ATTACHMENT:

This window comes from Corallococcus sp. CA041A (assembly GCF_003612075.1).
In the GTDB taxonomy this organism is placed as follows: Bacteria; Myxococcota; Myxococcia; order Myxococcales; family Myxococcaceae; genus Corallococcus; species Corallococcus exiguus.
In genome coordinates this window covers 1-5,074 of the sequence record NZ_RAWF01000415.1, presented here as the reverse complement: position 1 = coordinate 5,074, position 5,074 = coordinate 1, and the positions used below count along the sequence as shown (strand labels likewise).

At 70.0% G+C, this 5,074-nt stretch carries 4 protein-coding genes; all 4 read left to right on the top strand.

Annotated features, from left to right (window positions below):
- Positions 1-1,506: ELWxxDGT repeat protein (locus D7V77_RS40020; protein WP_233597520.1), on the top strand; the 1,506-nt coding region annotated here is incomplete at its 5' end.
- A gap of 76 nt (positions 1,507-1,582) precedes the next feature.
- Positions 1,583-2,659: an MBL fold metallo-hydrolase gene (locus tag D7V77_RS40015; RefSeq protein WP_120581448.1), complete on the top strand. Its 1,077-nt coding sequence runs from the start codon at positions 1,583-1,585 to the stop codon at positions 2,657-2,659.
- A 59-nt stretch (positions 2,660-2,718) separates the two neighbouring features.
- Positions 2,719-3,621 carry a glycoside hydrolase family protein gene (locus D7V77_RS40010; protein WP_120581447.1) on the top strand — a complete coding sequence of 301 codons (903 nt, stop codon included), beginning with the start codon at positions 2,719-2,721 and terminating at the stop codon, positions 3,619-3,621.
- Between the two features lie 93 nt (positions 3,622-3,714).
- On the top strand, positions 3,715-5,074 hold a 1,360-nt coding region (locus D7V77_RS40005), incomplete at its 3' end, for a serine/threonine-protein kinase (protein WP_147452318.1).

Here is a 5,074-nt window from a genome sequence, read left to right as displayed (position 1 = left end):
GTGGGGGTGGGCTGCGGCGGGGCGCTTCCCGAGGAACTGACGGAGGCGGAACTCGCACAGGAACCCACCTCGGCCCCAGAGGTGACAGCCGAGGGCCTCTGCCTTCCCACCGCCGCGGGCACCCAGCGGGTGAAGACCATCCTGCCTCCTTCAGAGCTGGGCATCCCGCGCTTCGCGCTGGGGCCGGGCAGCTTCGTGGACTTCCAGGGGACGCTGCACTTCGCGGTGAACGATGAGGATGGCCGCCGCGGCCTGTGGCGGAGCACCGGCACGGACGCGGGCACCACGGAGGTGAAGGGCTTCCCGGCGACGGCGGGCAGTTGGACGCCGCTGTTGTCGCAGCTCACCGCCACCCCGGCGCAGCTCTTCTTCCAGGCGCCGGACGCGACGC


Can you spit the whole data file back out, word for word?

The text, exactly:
This window comes from Corallococcus sp. CA041A (assembly GCF_003612075.1).
In the GTDB taxonomy this organism is placed as follows: Bacteria; Myxococcota; Myxococcia; order Myxococcales; family Myxococcaceae; genus Corallococcus; species Corallococcus exiguus.
In genome coordinates this window covers 1-5,074 of the sequence record NZ_RAWF01000415.1, presented here as the reverse complement: position 1 = coordinate 5,074, position 5,074 = coordinate 1, and the positions used below count along the sequence as shown (strand labels likewise).

At 70.0% G+C, this 5,074-nt stretch carries 4 protein-coding genes; all 4 read left to right on the top strand.

Annotated features, from left to right (window positions below):
- Positions 1-1,506: ELWxxDGT repeat protein (locus D7V77_RS40020; protein WP_233597520.1), on the top strand; the 1,506-nt coding region annotated here is incomplete at its 5' end.
- A gap of 76 nt (positions 1,507-1,582) precedes the next feature.
- Positions 1,583-2,659: an MBL fold metallo-hydrolase gene (locus tag D7V77_RS40015; RefSeq protein WP_120581448.1), complete on the top strand. Its 1,077-nt coding sequence runs from the start codon at positions 1,583-1,585 to the stop codon at positions 2,657-2,659.
- A 59-nt stretch (positions 2,660-2,718) separates the two neighbouring features.
- Positions 2,719-3,621 carry a glycoside hydrolase family protein gene (locus D7V77_RS40010; protein WP_120581447.1) on the top strand — a complete coding sequence of 301 codons (903 nt, stop codon included), beginning with the start codon at positions 2,719-2,721 and terminating at the stop codon, positions 3,619-3,621.
- Between the two features lie 93 nt (positions 3,622-3,714).
- On the top strand, positions 3,715-5,074 hold a 1,360-nt coding region (locus D7V77_RS40005), incomplete at its 3' end, for a serine/threonine-protein kinase (protein WP_147452318.1).

Here is a 5,074-nt window from a genome sequence, read left to right as displayed (position 1 = left end):
GTGGGGGTGGGCTGCGGCGGGGCGCTTCCCGAGGAACTGACGGAGGCGGAACTCGCACAGGAACCCACCTCGGCCCCAGAGGTGACAGCCGAGGGCCTCTGCCTTCCCACCGCCGCGGGCACCCAGCGGGTGAAGACCATCCTGCCTCCTTCAGAGCTGGGCATCCCGCGCTTCGCGCTGGGGCCGGGCAGCTTCGTGGACTTCCAGGGGACGCTGCACTTCGCGGTGAACGATGAGGATGGCCGCCGCGGCCTGTGGCGGAGCACCGGCACGGACGCGGGCACCACGGAGGTGAAGGGCTTCCCGGCGACGGCGGGCAGTTGGACGCCGCTGTTGTCGCAGCTCACCGCCACCCCGGCGCAGCTCTTCTTCCAGGCGCCGGACGCGACGC